International Activities in Various Jurisdictions

We offer to assist national and global clients alike while carefully building our international reach on an extensive network of leading law firms throughout Europe and in the international community with whom we interact closely to provide our clients integrated solutions to multi-jurisdictional matters.

We accompany our clients alike, whether you are an individual, a non-profit organization or company, where the economies blossom and boom and in particular in Eastern Europe, Middle and Far East. We also suggest focused trainings, language lessons, longer and deepened cultural immersions and any other types of accompaniment if we find it useful  for the development of your expansion.

Belgium is not an Island… But Malta is !

May Tax and Social Security Optimizations inside the EU create new Wealths, Consciouness of New Worlds and Added Values that enhance our Well-being, Empathy and Life Balance ?

1. The Maltese Tax System For Dummies

A company incorporated in Malta is considered to be ordinarily resident and domiciled in Malta for Malta tax purposes and is therefore subject to Malta tax on its worldwide income at the standard rate of 35%.

Malta operates a full imputation system of taxation with respect to dividends whereby dividends paid by a company resident in Malta carry a tax credit equivalent to the tax paid by the company on its profits out of which the dividends are distributed.

Since the 35% tax rate applicable to companies is equivalent to the maximum progressive rate of tax

applicable to individuals, a dividend distribution would typically result in no further tax payable at the level of the shareholder. Non-resident shareholders are not taxed in Malta.

A shareholder in receipt of a dividend distributed by a Malta company is entitled to claim a refund of the Malta tax on those profits. In most cases, the tax refund entitlement of a shareholder would be of 6/7th of the Malta tax suffered by the Malta company on the profits out of which the dividend is distributed.

The application of this tax refund provides for an overall Malta effective tax (COMET) between 0% – 10%.

2. Malta Tax Exemption on Patent Royalties

Recent amendments to Maltese income tax legislation provide for a tax exemption on royalty income derived from eligible patents, in respect of qualifying inventions.

The tax exemption applies regardless of the place where the patent is registered and of where any relevant research and development resulting in the qualifying patent may have been carried out. Furthermore, the exemption applies both in cases where there is an active trade of licensing of several patents and in the case of passive receipt of royalties from patents.

Any individual or enterprise which grants the exploitation of knowledge protected under a qualifying patent through a licensing or similar agreement and is consequently in receipt of royalty payments or similar income, may opt to have such income exempt from tax.

The tax exemption on royalty income derived from patents acts complimentary to the Maltese fiscal regime by providing for tax efficient options to persons involved in intellectual property holding and licensing activities.

Malta imposes no withholding taxes upon the paying out of outbound dividends, interest or royalties.

Moreover, the Interest & Royalties Directive acts in conjunction with the exemption in question present under Maltese law.

Among other considerations, via the domestic implementation of this directive, Malta grants a unilateral exemption on outbound royalties payable to a non-resident, irrespective of whether the recipient of the royalties is resident in an EU Member State or otherwise. Maltese companies also have access to an extensive double tax treaty network with over 60 countries whereby the maximum withholding tax rate is typically 10%.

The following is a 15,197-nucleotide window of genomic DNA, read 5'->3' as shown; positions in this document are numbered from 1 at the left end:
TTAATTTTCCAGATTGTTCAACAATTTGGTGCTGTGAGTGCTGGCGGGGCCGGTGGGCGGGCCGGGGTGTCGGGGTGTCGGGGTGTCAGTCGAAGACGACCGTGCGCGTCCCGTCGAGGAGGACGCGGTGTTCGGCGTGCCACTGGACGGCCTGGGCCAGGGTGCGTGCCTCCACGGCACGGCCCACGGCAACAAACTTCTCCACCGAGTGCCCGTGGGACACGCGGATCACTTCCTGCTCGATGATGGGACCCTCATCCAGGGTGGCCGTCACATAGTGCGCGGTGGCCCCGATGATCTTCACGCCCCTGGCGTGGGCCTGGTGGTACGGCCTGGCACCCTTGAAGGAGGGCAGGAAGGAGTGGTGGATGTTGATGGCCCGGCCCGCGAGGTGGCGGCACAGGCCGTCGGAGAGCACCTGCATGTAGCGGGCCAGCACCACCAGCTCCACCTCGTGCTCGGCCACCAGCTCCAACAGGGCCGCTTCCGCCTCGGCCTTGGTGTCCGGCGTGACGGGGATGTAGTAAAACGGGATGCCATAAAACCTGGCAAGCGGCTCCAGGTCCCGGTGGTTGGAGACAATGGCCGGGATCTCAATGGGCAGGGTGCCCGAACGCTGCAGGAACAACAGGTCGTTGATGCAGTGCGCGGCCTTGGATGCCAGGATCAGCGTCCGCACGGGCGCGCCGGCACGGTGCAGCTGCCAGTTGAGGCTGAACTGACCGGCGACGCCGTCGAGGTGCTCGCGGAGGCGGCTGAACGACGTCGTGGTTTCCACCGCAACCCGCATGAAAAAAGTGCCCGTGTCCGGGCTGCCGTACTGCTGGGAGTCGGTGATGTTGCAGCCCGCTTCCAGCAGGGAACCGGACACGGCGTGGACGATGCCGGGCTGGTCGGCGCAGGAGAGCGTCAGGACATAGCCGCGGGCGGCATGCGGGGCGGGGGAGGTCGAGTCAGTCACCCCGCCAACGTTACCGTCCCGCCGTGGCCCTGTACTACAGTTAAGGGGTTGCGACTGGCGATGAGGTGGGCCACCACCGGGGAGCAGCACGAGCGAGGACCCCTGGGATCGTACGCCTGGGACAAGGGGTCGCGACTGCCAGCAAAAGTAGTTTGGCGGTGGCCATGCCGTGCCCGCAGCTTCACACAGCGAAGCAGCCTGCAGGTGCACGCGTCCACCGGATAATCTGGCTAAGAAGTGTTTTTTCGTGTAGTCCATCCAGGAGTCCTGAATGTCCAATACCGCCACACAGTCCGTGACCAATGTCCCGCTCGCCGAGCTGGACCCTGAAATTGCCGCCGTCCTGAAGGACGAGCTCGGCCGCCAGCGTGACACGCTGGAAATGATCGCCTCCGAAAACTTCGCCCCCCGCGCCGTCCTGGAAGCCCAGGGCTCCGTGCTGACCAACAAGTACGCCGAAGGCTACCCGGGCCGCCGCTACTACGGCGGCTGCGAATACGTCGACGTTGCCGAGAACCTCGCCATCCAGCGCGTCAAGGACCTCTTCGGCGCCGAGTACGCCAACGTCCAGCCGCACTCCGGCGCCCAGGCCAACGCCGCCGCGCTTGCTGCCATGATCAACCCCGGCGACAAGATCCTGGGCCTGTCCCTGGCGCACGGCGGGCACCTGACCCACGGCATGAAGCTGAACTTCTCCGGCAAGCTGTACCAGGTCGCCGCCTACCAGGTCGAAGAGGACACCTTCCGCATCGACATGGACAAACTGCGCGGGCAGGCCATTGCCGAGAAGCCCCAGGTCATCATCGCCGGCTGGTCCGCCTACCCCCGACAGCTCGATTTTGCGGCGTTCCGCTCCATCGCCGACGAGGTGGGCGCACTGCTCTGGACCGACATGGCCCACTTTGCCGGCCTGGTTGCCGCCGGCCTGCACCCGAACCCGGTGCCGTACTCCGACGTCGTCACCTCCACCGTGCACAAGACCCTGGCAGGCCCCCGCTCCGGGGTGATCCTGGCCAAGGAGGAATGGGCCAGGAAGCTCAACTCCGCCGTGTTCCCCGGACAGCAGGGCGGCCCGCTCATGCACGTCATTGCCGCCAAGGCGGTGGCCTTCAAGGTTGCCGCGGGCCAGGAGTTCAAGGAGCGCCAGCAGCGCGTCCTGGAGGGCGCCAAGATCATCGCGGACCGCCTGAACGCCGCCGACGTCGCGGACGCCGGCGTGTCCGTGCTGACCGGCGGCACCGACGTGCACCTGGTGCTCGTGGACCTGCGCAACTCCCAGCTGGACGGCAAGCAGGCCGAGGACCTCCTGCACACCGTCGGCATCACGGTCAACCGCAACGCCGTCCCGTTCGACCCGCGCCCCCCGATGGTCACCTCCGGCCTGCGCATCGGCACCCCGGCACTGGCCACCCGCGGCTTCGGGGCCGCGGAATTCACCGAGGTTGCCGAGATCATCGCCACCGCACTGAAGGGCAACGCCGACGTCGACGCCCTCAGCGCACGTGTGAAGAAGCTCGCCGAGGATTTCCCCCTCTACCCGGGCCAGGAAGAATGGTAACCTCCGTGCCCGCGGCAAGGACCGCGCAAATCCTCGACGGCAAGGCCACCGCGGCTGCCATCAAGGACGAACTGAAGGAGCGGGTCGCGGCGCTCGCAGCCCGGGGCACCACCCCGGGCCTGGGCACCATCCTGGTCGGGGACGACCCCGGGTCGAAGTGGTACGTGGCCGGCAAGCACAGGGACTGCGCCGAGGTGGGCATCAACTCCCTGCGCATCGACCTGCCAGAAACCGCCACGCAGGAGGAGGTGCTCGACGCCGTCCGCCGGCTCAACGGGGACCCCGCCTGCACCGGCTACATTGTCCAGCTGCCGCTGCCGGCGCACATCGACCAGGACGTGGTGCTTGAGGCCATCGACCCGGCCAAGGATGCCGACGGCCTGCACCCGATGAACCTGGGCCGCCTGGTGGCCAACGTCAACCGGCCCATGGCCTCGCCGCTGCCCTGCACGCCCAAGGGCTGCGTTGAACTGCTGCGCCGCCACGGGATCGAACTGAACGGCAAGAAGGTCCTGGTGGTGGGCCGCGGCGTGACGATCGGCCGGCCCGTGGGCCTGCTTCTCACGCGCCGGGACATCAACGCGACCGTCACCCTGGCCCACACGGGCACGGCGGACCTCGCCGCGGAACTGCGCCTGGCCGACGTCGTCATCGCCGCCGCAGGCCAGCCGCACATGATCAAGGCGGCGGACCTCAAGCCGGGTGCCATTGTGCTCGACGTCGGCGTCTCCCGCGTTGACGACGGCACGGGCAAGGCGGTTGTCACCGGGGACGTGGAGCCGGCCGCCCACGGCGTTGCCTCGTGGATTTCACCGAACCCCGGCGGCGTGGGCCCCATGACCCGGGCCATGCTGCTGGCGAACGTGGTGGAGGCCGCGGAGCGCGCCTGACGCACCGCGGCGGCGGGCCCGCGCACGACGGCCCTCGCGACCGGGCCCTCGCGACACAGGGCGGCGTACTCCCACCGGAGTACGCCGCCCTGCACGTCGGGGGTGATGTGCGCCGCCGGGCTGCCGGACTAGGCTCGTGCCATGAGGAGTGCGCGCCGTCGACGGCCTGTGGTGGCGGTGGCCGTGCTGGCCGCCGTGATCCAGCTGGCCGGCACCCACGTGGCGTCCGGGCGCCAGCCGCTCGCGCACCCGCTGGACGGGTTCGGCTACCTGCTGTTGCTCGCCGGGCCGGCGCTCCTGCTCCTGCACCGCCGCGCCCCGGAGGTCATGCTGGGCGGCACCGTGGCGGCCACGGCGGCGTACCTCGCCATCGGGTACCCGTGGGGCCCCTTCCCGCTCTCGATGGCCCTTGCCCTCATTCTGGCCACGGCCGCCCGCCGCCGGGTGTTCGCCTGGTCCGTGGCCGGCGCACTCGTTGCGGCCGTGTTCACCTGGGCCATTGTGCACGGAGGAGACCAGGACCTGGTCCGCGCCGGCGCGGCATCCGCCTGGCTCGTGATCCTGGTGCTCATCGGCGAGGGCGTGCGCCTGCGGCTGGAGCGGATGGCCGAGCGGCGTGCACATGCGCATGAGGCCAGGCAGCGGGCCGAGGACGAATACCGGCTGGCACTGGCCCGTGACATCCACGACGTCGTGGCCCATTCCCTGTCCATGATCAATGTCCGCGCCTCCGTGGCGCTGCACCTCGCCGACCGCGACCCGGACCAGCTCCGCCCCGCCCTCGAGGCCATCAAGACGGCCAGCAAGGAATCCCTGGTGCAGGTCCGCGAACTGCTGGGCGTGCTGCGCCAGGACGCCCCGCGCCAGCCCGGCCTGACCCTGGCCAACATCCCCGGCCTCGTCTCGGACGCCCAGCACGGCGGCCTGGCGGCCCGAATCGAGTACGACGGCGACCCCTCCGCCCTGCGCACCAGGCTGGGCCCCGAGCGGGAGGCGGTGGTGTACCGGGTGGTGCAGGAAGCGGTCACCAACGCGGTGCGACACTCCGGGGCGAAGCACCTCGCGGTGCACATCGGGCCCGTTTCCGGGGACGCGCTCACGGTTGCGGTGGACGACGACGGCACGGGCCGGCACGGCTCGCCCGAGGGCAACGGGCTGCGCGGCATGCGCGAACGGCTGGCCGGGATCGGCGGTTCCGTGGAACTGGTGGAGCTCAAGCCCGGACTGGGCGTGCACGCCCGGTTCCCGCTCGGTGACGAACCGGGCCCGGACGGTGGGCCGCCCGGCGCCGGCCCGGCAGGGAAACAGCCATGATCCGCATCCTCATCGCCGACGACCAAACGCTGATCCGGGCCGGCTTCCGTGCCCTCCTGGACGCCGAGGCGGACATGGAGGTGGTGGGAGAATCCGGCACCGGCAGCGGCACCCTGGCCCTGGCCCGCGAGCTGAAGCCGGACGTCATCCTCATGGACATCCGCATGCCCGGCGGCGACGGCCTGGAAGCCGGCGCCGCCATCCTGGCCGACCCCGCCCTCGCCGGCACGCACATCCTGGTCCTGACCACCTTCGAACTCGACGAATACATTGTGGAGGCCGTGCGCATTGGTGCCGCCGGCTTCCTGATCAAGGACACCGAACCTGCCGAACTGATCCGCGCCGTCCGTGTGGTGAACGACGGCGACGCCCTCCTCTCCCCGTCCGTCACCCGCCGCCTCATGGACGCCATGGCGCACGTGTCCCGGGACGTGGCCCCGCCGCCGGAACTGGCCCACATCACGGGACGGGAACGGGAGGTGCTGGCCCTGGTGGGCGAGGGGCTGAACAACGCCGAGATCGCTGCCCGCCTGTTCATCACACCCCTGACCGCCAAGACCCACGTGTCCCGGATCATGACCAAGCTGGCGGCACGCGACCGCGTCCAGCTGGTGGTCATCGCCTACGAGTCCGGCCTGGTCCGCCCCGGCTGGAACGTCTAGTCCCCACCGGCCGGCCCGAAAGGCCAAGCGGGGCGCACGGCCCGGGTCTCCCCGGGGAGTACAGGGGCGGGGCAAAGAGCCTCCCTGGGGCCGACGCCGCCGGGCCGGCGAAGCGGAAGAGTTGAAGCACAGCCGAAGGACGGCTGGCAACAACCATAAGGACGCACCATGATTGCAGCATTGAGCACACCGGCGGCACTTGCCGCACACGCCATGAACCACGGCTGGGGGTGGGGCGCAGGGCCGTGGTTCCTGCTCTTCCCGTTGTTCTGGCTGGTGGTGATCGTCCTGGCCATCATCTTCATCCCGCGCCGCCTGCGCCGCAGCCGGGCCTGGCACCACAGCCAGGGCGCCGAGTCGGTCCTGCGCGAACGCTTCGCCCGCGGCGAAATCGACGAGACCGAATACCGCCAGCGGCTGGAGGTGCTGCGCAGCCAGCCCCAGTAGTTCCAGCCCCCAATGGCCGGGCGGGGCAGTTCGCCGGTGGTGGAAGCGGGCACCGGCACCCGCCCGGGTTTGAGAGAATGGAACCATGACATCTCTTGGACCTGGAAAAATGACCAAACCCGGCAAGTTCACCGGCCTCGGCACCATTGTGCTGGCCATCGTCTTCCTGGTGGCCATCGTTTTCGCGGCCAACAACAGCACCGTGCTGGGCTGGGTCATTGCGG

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3. Why all Tax and Social Security Solutions need to be 100% compliant ?

New EU rules that improve Member States’ ability to assess and collect the taxes have entered into force since 1 January 2013.

The Directive on Administrative Cooperation in the field of Taxation lays the basis for stronger cooperation and greater information exchange between tax authorities in the EU and brings an end to bank secrecy.

The Maltese INCOME TAX ACT and INCOME TAX MANAGEMENT ACT have therefore be amended so that Malta fully cooperates with Other Jurisdictions on Tax Matters.

As from 1 January 2014, the Maltese Competent Authority will provide automatic exchange of information on a yearly basis on:

  1. Income from employment;
  2. director’s fees;
  3. life insurance products not covered by other EU legal instruments on exchange of information and other similar  measures;
  4. pensions;
  5. ownership of and income from immovable property.

Commissioner šemeta also presented end of 2012 a EU plan to fight tax evasion and avoidance.

The Convention on Mutual Administrative Assistance in Tax Matters was developed jointly by the Council of Europe and the OECD and opened for signature by the member states of both organisations on 25 January 1988.

In April 2009, the G20 called for action “to make it easier for developing countries to secure the benefits of the new co-operative tax environment, including a multilateral approach for the exchange of information.”

In response the OECD and the Council of Europe developed a Protocol amending the multilateral Convention on Mutual Administrative Assistance in Tax Matters to bring it in line with the international standard on exchange of information for tax purposes and to open it up to all countries.

Article 26 of the OECD Model Tax Convention also relates to exchange of information with an updated commentary dated 17 July 2012.